Condom sales have dropped by 1 million/day in China according to The Economist magazine. It highlights how:
Across China, luxury retailers and fancy restaurants are suffering from an edict against wasteful government spending. A chill has crept into karaoke parlours and brothels; mistresses also face a hard time.
The reason is the new leadership’s anti-corruption campaign. This is spreading far and wide, and causing officials to be very careful about what appears on their expense accounts, as well as in their private bank accounts.
The background is simple:
- All financial bubbles lead to massive corruption. The major Western banks have already been fined $75bn according to the Wall Street Journal (WSJ) for their price-fixing and other activities in the sub-prime bubble era
- China’s $10tn lending bubble after 2008 was no different. People were so busy making money, they didn’t bother to ask how it was being made. But now the bubble is coming to an end, serious questions are being asked
Thus state-owned China Daily now has a special section each day devoted to the anti-graft campaign, as the picture shows. It records how 6601 officials were punished in June alone. And it also highlights how the investigation has now reached the very top of the Communist Party.
Former Politburo member Zhou Yongkang was reported last week to be under investigation for “serious disciplinary violation”. Zhou was not only a Politburo member in charge of internal security, but also the former head of PetroChina. This confirms President Xi’s promise to catch the ‘tigers’ and the well as the ‘flies’ – the senior figures, as well as the more junior ones.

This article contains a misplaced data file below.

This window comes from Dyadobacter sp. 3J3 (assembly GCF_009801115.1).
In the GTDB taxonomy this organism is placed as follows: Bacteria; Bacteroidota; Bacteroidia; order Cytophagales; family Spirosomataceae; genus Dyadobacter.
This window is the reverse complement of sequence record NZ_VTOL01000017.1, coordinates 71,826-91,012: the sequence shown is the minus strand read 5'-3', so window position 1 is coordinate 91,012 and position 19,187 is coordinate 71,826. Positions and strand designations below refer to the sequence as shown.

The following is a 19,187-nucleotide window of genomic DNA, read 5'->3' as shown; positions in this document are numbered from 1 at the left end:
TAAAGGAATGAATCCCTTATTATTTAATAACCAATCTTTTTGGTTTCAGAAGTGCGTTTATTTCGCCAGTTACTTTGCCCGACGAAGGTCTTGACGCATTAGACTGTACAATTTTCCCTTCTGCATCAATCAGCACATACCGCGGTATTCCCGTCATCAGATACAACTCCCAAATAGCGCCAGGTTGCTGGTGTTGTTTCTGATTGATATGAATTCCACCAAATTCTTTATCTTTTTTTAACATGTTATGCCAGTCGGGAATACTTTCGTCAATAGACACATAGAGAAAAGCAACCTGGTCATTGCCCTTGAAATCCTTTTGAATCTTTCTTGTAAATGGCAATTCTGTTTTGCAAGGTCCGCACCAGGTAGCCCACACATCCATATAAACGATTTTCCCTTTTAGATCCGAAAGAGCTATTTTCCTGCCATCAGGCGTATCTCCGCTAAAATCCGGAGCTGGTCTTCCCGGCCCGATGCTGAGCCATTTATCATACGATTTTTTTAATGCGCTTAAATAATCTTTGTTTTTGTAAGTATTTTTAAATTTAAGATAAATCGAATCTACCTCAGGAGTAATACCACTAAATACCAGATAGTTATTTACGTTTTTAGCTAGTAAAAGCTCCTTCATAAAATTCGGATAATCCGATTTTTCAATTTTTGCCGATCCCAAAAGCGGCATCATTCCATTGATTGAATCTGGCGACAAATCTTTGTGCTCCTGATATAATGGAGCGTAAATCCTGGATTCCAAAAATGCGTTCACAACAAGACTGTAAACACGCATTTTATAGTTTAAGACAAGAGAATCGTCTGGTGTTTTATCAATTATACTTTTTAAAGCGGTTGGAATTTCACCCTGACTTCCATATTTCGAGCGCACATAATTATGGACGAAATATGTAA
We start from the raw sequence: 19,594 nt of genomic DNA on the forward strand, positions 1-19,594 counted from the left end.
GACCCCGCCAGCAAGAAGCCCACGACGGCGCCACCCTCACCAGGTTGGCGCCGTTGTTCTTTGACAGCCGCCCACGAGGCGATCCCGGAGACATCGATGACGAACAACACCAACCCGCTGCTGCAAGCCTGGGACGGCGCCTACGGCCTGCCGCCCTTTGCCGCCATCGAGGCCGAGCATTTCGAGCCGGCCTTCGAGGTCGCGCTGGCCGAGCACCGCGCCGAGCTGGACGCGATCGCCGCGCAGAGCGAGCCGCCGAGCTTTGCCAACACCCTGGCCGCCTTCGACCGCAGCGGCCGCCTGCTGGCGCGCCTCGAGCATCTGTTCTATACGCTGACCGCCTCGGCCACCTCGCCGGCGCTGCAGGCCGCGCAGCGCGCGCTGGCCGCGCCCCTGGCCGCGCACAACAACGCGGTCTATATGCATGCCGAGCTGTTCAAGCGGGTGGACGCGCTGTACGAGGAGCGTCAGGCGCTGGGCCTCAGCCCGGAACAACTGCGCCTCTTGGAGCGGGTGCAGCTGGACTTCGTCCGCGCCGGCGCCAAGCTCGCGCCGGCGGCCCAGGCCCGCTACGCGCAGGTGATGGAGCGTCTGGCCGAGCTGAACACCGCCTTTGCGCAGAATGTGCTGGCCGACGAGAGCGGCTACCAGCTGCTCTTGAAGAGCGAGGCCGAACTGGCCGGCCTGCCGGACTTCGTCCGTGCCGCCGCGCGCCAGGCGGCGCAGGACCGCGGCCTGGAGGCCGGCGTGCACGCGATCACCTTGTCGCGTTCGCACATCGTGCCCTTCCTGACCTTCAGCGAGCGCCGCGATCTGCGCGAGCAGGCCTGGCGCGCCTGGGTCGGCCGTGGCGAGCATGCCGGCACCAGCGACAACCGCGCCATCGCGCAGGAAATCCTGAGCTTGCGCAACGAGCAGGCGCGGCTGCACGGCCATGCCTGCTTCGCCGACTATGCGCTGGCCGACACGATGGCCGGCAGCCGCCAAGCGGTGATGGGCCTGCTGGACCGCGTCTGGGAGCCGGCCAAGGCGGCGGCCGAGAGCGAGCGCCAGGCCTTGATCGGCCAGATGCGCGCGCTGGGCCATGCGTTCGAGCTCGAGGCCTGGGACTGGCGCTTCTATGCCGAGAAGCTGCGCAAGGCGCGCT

It is impossible to over-estimate the implications of this probe. As Bloomberg notes, the investigation into Zhou covers 4 main areas:
“The oil industry, where he once led state-owned China National Petroleum Corp (PetroChina); Sichuan province, where he served as party secretary; internal security; and his family”
Equally, as the WSJ reports, the investigation is now impacting multi-$bn activities outside China. In Canada, for example:
“The shuffling provides a glimpse into the unexpected impact that Beijing’s graft probe, which has hit China National Petroleum particularly hard, is having on efforts to exploit the world’s third-largest oil reserve. The two Chinese executives who recently left their posts helped to make billions of dollars worth of investment commitments. Both were board members of trade organizations in energy-rich Alberta and had enough clout to summon meetings with senior Canadian lawmakers at short notice”.
And, of course, there is much more to come. Last Thursday, the Party announced a team of anti-graft inspectors had arrived in Shanghai. This was the scene of a previous probe in 2006, under which President Xi Jinping became Party Secretary. So Xi presumably knows where to target the team’s enquiries.
It will take 2 to 3 years for the full impact of the anti-graft campaign to become clear. But already we can see some early changes underway:
- China used to account for half of the world’s luxury market, as people apparently competed to bribe relevant officials with high-end products
- Early signs of the crackdown came with the profit collapse last April for drinks companies Diageo and Remy Cointreau; write-downs have continued since then
- Now it is the turn of the car companies, as officials are forced to give up their luxury Western cars, with Audi likely to be badly hurt
- The latest investigations mean that at least 10 major State Owned Enterprises (SOEs) – including PetroChina, China Resources, Magang Group and China Three Gorges – have reportedly had to postpone or cancel planned Merger & Acquisition (M&A) activity
At the end of the campaign, China will be a better place to do business. A proper cleansing process is essential, if growth is to move forward in a more sustainable manner. As the WSJ reports today:
“Corruption has reached the point where it is undermining the fighting capabilities of the People’s Liberation Army. It warps decision-making at massive state enterprises.”
But in the meantime, the economy is likely to slow even further than expected, as officials refuse to take any decision that might later appear corrupt.
The blog thus suspects its February forecast that “China’s lending bubble could now lead to zero GDP growth’ may well prove over-optimistic. No Chinese official – guilty or innocent – will take any initiative over the next year or two, whilst investigations are continuing with such severity.